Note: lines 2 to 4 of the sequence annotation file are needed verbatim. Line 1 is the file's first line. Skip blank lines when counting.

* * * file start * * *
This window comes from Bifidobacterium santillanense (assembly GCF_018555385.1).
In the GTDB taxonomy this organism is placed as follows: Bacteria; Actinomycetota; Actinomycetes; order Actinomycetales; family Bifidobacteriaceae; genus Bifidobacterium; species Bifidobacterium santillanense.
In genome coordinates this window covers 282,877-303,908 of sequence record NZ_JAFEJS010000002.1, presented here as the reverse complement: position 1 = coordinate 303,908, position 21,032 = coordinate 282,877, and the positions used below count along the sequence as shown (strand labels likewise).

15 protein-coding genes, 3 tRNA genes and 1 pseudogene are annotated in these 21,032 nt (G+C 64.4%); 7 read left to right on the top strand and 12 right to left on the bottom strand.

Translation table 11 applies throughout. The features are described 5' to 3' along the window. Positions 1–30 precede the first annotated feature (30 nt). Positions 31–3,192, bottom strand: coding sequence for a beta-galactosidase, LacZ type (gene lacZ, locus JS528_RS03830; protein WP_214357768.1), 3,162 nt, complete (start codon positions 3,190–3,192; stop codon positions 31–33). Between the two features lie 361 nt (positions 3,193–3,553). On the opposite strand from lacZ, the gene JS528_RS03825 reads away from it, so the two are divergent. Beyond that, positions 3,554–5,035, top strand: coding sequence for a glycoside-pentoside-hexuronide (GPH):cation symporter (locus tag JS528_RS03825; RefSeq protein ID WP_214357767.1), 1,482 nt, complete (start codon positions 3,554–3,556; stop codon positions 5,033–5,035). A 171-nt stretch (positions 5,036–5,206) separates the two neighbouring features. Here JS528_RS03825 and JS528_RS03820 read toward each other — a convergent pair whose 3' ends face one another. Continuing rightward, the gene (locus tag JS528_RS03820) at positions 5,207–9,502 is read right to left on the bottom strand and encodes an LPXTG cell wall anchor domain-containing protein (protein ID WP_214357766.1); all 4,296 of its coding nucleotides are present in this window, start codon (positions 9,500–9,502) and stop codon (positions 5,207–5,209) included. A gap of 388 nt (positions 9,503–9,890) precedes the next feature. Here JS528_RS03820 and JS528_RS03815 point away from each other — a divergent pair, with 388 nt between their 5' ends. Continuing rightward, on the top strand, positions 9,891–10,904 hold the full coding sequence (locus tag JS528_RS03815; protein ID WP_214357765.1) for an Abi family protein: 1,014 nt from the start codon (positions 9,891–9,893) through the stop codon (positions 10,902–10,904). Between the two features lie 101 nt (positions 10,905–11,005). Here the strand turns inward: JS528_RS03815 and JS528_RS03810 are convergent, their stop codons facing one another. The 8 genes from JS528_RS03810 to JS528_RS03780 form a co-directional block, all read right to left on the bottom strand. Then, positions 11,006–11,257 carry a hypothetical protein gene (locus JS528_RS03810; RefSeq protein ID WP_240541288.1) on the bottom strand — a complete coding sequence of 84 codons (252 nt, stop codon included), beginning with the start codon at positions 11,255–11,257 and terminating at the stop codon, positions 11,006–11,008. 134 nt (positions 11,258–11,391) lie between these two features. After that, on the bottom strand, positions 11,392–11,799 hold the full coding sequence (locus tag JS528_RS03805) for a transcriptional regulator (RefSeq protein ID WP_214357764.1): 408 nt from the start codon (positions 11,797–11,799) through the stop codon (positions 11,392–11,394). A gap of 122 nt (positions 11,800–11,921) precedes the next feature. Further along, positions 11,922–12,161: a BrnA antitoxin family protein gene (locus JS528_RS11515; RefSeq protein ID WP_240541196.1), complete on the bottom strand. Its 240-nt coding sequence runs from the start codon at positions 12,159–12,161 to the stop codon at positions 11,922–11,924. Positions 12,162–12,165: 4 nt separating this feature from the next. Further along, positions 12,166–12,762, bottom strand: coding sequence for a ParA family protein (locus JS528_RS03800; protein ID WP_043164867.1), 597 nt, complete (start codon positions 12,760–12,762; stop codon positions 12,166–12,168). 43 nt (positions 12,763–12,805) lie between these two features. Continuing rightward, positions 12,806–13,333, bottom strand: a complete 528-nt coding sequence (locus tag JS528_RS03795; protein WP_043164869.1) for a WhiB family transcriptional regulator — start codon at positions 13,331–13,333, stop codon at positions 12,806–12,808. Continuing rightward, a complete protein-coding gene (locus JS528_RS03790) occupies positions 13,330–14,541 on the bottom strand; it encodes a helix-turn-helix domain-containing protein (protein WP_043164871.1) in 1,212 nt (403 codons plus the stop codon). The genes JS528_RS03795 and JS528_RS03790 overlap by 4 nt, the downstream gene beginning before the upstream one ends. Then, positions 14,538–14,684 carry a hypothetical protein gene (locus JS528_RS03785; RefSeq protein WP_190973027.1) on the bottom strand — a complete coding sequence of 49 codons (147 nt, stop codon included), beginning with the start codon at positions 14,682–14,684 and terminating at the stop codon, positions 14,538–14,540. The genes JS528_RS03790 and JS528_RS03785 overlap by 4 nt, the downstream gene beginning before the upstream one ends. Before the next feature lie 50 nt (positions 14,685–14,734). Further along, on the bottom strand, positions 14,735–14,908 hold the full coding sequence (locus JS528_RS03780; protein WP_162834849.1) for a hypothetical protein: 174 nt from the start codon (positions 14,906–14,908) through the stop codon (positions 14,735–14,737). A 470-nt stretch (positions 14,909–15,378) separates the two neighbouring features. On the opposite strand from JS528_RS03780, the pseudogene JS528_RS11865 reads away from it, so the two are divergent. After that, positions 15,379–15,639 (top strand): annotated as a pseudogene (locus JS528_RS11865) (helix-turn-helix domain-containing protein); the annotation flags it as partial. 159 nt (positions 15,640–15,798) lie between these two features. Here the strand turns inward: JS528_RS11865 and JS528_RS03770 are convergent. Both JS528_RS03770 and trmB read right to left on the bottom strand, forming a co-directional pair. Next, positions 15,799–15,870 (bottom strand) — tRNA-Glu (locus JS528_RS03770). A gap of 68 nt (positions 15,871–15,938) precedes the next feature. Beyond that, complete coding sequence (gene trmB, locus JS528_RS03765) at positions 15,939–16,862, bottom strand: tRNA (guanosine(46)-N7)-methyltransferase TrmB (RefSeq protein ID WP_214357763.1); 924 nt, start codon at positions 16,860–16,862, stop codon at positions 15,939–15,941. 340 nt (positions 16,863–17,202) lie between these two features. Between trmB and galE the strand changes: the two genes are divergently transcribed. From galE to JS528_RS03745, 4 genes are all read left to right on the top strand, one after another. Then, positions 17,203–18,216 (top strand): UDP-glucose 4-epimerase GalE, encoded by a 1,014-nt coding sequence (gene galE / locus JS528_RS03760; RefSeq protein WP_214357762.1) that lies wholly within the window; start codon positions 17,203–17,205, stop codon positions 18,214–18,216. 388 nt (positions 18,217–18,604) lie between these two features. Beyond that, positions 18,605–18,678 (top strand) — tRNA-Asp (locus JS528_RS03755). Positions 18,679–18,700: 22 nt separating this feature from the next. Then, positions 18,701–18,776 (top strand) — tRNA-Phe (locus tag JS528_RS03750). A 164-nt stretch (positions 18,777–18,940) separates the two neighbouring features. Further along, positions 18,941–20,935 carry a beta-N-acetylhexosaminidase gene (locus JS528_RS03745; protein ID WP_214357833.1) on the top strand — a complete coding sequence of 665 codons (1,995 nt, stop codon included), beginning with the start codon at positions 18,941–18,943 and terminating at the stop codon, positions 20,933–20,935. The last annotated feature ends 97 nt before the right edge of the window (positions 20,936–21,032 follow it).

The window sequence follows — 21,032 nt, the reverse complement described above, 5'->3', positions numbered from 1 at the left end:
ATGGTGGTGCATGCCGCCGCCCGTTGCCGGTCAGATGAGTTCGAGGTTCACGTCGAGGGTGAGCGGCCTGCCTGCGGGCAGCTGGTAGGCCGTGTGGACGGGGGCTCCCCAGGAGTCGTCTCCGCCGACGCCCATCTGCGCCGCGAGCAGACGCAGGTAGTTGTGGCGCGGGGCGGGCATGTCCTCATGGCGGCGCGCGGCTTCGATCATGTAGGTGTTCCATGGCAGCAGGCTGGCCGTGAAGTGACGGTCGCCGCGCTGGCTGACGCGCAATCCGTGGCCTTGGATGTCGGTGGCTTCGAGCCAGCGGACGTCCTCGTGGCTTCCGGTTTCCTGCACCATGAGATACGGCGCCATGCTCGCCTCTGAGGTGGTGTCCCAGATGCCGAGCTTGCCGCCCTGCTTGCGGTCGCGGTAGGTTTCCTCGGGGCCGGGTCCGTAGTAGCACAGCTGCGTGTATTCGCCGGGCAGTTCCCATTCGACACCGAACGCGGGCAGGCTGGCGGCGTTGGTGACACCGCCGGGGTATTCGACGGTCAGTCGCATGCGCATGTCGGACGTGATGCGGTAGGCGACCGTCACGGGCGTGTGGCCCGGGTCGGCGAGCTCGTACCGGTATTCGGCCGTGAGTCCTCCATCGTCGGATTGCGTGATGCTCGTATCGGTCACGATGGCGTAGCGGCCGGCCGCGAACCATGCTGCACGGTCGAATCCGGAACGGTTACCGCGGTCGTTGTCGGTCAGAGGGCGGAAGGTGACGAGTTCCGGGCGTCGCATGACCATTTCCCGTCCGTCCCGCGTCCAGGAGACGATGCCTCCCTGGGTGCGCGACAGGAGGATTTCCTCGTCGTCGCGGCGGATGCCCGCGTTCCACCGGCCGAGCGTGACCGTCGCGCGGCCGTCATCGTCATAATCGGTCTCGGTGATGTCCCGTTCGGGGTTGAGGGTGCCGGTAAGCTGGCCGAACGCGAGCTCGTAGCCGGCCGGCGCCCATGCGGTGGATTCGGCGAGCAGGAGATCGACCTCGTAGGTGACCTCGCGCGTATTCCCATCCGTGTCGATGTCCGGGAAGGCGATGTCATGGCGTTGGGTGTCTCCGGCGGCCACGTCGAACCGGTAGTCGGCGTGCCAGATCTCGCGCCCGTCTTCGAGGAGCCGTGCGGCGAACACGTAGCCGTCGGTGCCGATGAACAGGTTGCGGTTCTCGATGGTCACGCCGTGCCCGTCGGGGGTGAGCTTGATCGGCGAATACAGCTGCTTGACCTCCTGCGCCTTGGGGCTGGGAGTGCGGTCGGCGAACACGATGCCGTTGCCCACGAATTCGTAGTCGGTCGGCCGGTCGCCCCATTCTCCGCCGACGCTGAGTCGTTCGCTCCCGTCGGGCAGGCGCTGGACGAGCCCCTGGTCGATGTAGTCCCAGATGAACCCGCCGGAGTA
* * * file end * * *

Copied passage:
In the GTDB taxonomy this organism is placed as follows: Bacteria; Actinomycetota; Actinomycetes; order Actinomycetales; family Bifidobacteriaceae; genus Bifidobacterium; species Bifidobacterium santillanense.
In genome coordinates this window covers 282,877-303,908 of sequence record NZ_JAFEJS010000002.1, presented here as the reverse complement: position 1 = coordinate 303,908, position 21,032 = coordinate 282,877, and the positions used below count along the sequence as shown (strand labels likewise).

15 protein-coding genes, 3 tRNA genes and 1 pseudogene are annotated in these 21,032 nt (G+C 64.4%); 7 read left to right on the top strand and 12 right to left on the bottom strand.